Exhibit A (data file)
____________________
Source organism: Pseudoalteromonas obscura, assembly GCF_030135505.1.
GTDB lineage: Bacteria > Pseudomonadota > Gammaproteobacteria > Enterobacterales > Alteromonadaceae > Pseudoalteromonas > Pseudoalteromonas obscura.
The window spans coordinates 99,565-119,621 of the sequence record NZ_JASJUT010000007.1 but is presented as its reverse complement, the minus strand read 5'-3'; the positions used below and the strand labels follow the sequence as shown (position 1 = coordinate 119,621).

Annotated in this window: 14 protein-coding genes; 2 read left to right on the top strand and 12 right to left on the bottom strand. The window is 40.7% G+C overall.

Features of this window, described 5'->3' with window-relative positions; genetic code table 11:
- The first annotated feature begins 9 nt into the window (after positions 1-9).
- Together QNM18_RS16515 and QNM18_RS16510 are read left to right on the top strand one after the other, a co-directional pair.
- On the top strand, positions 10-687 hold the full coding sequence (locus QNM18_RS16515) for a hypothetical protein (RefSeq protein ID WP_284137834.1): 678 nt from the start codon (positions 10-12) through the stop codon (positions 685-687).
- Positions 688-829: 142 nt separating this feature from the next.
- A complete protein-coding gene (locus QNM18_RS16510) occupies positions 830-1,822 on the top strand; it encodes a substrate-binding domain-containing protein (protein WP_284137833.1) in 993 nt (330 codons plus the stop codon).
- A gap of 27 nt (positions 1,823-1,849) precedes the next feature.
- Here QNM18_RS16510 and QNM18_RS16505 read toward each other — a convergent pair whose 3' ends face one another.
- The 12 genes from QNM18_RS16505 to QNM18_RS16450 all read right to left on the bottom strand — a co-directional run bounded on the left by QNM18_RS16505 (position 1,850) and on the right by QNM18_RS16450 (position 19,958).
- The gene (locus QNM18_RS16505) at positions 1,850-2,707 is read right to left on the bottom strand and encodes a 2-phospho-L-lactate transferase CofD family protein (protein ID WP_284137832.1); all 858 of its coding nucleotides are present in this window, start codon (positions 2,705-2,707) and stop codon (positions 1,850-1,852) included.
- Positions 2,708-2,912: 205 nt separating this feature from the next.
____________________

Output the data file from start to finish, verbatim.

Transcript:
Source organism: Pseudoalteromonas obscura, assembly GCF_030135505.1.
GTDB lineage: Bacteria > Pseudomonadota > Gammaproteobacteria > Enterobacterales > Alteromonadaceae > Pseudoalteromonas > Pseudoalteromonas obscura.
The window spans coordinates 99,565-119,621 of the sequence record NZ_JASJUT010000007.1 but is presented as its reverse complement, the minus strand read 5'-3'; the positions used below and the strand labels follow the sequence as shown (position 1 = coordinate 119,621).

Annotated in this window: 14 protein-coding genes; 2 read left to right on the top strand and 12 right to left on the bottom strand. The window is 40.7% G+C overall.

Features of this window, described 5'->3' with window-relative positions; genetic code table 11:
- The first annotated feature begins 9 nt into the window (after positions 1-9).
- Together QNM18_RS16515 and QNM18_RS16510 are read left to right on the top strand one after the other, a co-directional pair.
- On the top strand, positions 10-687 hold the full coding sequence (locus QNM18_RS16515) for a hypothetical protein (RefSeq protein ID WP_284137834.1): 678 nt from the start codon (positions 10-12) through the stop codon (positions 685-687).
- Positions 688-829: 142 nt separating this feature from the next.
- A complete protein-coding gene (locus QNM18_RS16510) occupies positions 830-1,822 on the top strand; it encodes a substrate-binding domain-containing protein (protein WP_284137833.1) in 993 nt (330 codons plus the stop codon).
- A gap of 27 nt (positions 1,823-1,849) precedes the next feature.
- Here QNM18_RS16510 and QNM18_RS16505 read toward each other — a convergent pair whose 3' ends face one another.
- The 12 genes from QNM18_RS16505 to QNM18_RS16450 all read right to left on the bottom strand — a co-directional run bounded on the left by QNM18_RS16505 (position 1,850) and on the right by QNM18_RS16450 (position 19,958).
- The gene (locus QNM18_RS16505) at positions 1,850-2,707 is read right to left on the bottom strand and encodes a 2-phospho-L-lactate transferase CofD family protein (protein ID WP_284137832.1); all 858 of its coding nucleotides are present in this window, start codon (positions 2,705-2,707) and stop codon (positions 1,850-1,852) included.
- Positions 2,708-2,912: 205 nt separating this feature from the next.